Real Talk: How to Help Someone Going through Grief (And what NOT to Say)

I feel like grief can be a very touchy subject. Not everyone likes to talk about it. Not everyone knows how to react to someone going through grief, especially if they have never gone through it themselves. But it shouldn’t be taboo.

In the end, we will all go through grief at one point or another—it’s part of life. No one should ever have to feel ashamed because they are grieving. I remember in the initial stages when I lost my spouse some people pulled away because they didn’t know what to say. Many times, people truly want to help, but they just don’t know how or maybe they are afraid of saying the wrong things.

Here are some ways you can help someone who is grieving the death of a loved one (including what not to say).

1. Don’t ask what they need, just do it. I had some people tell me “if you need anything, just let me know.” But after going through a loss it can put pressure on the person grieving to reach out for help (or come up with ideas). That’s why it’s important to just do it. I remember my friend Flor de Maria sent me and my family food after my husband passed away. Thoughtful things like this mean so much. It could also be simple things like helping them take out the trash, babysitting, doing laundry.

2. Don’t pull away. Everyone grieves differently, but pulling away from someone who is grieving can be very hurtful. If you feel uncomfortable, it can be something as simple as sending them a text message to check-in on them. Something simple like “Just wanted to pass by to let you know I’m thinking about you and sending you a big hug.”

3. Don’t rush their grief.  Don’t assume that just because it’s been one month or two or a year that they should be “over it” already. Truth is, you never really get over someone you loss. You learn to live with it and there comes a point where the grief comes in waves. Be considerate that each person has his or her own timeline. Sometimes the best thing you can offer someone is to just listen. Let them grieve without judgments.

What Not to Say: 

Don’t say: “How are you doing?

Sheryl Sandberg talked about this in her book Option B. Hearing that question when I lost my husband was very difficult for me too. It made me want to say….Um, well, my husband just died, I’m doing as good as I can be, I guess.”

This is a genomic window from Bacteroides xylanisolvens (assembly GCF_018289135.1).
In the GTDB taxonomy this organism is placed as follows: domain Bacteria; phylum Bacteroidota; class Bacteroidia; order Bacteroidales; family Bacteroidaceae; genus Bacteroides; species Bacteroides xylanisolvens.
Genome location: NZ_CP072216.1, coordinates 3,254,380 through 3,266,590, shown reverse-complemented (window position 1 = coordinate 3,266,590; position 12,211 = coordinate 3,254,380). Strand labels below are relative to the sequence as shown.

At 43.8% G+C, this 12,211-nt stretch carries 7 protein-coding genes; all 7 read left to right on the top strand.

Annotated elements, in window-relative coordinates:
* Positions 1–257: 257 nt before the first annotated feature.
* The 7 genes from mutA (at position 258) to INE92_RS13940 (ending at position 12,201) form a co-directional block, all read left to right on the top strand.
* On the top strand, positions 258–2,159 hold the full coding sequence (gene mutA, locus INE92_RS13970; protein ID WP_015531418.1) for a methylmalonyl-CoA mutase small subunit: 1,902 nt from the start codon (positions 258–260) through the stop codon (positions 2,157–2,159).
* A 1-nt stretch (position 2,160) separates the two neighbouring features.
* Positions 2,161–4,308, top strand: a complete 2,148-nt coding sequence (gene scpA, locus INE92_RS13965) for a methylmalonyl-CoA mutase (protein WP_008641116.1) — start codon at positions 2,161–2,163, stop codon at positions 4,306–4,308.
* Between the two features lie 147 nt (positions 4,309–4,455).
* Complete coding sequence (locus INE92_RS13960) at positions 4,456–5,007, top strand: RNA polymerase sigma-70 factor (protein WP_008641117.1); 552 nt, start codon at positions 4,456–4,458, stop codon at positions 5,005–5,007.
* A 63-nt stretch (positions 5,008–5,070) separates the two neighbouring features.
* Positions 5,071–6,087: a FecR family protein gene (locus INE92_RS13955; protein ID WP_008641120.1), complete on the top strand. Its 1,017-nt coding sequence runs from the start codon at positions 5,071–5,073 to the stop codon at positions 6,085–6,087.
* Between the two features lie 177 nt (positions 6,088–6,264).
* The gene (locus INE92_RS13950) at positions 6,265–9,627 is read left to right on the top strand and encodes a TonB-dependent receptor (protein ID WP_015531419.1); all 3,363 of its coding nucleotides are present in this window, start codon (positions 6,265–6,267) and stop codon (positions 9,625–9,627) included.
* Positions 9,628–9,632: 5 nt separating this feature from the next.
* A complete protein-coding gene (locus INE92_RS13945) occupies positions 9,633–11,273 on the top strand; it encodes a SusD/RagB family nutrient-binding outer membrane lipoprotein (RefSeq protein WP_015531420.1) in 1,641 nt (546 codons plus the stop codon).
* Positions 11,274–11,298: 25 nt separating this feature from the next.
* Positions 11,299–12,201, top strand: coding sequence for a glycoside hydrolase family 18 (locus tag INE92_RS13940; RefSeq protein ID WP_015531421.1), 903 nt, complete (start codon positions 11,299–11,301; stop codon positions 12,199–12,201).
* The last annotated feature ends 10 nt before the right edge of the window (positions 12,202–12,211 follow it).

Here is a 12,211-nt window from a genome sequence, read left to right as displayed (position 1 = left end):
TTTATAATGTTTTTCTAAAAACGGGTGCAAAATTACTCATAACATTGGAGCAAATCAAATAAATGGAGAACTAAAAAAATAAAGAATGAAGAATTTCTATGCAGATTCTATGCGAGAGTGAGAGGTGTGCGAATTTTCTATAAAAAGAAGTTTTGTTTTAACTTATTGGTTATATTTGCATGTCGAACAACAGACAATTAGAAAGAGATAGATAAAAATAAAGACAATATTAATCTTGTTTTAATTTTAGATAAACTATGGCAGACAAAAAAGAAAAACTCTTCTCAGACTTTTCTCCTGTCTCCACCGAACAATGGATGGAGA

Instead, you can acknowledge that what they are going through right now is very painful.

Don’t say: “I know how you feel.”

Unless you have experienced the same type of loss, saying something like this can be hurtful. For example, saying something like “I know how you feel, my dog just died.” Claiming that you know how they feel, can feel invalidating for the person.

Instead, you can say something like “I can’t even imagine what you are going through.”

Don’t say:

 “They are in a better place.” 

 “Everything happens for a reason.” 

 “They are your angel now” 

“God needed him or her.” 

These phrases still don’t take away the fact that their loved one is not with them anymore. It can be very hurtful and can seem to de-emphasize the pain they are feeling.

Instead, focus on them and acknowledging their feelings.

Don’t say: “At least you’re young, you’ll remarry one day” or if they lost a child, “You can always have another one.” 

Phrases like these, might suggest that the person they loss is replaceable. Getting remarried or having another child, will never take away the pain. Also, that might be the last thing they want to think about.

Instead, don’t be afraid to say their name {the person that passed away}. Perhaps you can even share what they meant to you or a special memory you had with them.

Overall, just being genuinely concerned is what matters most. The person going through grief will forever be grateful for your efforts.

Photo by: Alpha Smoot


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